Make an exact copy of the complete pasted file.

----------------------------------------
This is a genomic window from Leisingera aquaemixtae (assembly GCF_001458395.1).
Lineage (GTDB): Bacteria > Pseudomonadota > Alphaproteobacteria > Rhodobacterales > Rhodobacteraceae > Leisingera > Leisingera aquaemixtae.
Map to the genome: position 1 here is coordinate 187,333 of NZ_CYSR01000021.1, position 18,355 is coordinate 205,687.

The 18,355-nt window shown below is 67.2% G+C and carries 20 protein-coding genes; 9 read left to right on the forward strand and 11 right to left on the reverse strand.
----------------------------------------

This is a genomic window from Leisingera aquaemixtae (assembly GCF_001458395.1).
Lineage (GTDB): Bacteria > Pseudomonadota > Alphaproteobacteria > Rhodobacterales > Rhodobacteraceae > Leisingera > Leisingera aquaemixtae.
Map to the genome: position 1 here is coordinate 187,333 of NZ_CYSR01000021.1, position 18,355 is coordinate 205,687.

The 18,355-nt window shown below is 67.2% G+C and carries 20 protein-coding genes; 9 read left to right on the forward strand and 11 right to left on the reverse strand.